def on_start(container):

    # container is a JSON object representing the object that this playbook
    # can automate on

    # use phantom.collect() API to get the artifacts that belong
    # to this container and call phantom.act().

    ips = set(phantom.collect(container, 'artifact:*.cef.sourceAddress'))
    parameters = []
    for ip in ips:
        parameters.append({ "ip" : ip })

    if parameters:
        # In phantom.act(), use the optional parameter 'callback' to get
        # called when the action completes
        my_test_ips = []
        my_test_ips.append('1.1.1.1')
        phantom.act('geolocate ip',
                    parameters=parameters,
                    assets=["maxmind"],
                    handle=json.dumps(my_test_ips),
                    callback=geolocate_ip_cb)
    return

# this is a callback function for the action.
# Evaluate the results and/or call other actions
def geolocate_ip_cb(action, success, container, results, handle):

    #
    # See the documentation for 'callback' for detailed information on
    # these parameters
    #

    if not success:
        return

    return

def on_finish(container, summary):
    # Summary is a user friendly representation of all action outcomes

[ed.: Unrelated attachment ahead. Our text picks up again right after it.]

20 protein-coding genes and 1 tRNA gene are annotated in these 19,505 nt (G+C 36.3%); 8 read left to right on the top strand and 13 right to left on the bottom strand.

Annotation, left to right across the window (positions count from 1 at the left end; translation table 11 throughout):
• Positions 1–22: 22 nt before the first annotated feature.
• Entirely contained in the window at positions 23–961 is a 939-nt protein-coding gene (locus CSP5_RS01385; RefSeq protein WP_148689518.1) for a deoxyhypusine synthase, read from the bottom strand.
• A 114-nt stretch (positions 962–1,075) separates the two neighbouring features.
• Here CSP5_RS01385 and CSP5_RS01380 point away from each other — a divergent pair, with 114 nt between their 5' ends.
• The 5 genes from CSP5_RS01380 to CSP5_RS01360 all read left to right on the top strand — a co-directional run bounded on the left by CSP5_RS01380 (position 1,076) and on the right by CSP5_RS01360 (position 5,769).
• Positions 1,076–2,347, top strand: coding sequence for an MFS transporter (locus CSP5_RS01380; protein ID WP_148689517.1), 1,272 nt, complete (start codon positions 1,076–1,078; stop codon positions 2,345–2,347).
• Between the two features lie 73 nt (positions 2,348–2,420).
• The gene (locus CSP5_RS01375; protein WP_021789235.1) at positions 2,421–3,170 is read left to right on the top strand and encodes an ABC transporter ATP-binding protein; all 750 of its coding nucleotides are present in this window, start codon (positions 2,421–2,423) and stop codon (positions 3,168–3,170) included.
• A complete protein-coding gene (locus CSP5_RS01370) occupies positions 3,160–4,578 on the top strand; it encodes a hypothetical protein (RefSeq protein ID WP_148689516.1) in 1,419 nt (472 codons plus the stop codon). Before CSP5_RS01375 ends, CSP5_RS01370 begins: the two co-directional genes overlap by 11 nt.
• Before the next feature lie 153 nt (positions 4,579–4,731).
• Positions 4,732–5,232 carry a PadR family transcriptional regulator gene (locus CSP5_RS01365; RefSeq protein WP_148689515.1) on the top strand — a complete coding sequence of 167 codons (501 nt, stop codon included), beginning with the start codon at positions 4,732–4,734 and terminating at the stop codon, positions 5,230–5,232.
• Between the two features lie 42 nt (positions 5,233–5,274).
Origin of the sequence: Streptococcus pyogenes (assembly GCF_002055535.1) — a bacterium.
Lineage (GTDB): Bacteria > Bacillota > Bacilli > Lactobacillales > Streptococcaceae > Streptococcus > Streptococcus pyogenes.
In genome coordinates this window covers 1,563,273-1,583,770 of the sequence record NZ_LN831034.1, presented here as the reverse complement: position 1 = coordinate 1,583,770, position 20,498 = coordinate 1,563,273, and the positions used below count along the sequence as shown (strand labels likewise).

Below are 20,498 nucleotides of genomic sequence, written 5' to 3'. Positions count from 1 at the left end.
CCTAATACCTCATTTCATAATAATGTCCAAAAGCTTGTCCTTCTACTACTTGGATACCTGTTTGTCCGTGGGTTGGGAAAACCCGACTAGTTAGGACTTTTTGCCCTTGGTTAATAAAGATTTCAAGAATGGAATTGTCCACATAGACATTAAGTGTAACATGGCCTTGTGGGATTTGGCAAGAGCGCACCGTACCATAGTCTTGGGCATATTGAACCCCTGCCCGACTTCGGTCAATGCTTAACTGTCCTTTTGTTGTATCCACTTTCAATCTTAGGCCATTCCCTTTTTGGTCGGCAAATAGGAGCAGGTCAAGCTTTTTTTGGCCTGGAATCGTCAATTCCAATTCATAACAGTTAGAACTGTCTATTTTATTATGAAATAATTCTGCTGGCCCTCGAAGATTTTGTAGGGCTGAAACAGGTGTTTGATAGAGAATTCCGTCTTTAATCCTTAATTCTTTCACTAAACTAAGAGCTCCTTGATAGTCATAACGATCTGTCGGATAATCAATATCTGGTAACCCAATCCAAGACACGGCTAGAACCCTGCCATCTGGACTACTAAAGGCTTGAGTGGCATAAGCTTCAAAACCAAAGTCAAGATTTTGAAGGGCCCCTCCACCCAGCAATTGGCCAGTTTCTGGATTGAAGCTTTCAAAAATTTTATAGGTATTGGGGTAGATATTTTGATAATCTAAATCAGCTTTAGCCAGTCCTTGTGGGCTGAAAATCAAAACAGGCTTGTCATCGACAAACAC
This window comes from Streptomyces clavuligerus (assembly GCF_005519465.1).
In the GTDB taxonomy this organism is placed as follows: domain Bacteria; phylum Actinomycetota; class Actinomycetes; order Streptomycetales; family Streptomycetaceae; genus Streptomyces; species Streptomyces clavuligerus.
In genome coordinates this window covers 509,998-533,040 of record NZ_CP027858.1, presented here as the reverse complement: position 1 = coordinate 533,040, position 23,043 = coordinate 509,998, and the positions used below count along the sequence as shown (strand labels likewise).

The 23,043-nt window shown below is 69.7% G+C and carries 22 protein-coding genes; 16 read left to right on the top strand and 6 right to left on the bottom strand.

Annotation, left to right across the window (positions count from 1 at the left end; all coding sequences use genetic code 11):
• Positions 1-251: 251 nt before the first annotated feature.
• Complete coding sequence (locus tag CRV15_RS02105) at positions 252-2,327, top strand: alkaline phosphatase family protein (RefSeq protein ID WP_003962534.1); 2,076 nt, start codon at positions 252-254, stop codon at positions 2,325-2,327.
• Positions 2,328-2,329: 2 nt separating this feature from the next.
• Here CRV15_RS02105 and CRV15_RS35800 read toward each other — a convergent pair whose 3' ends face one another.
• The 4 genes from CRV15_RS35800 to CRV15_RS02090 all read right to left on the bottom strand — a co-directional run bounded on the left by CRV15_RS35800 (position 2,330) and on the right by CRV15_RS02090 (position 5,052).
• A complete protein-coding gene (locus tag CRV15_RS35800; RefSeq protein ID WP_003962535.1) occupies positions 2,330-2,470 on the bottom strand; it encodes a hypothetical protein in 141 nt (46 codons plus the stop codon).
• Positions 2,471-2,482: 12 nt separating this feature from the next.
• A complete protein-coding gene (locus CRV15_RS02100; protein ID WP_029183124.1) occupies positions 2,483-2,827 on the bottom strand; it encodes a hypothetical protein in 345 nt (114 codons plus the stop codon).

# call phantom.get_summary() to get a JSON representation of all
    # action results here
    return 


Don't use globals in playbooks as their state isn't preserved in some cases. Instead, use handle, a parameter to the phantom.act() API, to pass objects between an action and its callbacks. Alternatively, you can use the phantom.save_data and phantom.get_data APIs to save and retrieve objects.

Function Description
on_start (container) Every time a container is ingested or updated, calls the on_start() function of all enabled playbooks. To get the artifacts of a container on which to act, a user can call the phantom.collect() API to extract the artifacts.

Example container parameter from a callback

{
    "sensitivity": "amber",
    "create_time": "2016-01-14 18:25:55.921199+00",
    "owner": "admin",
    "id": 7,
    "close_time": "",
    "severity": "medium",
    "label": "incident",
    "due_time": "2016-01-15 06:24:00+00",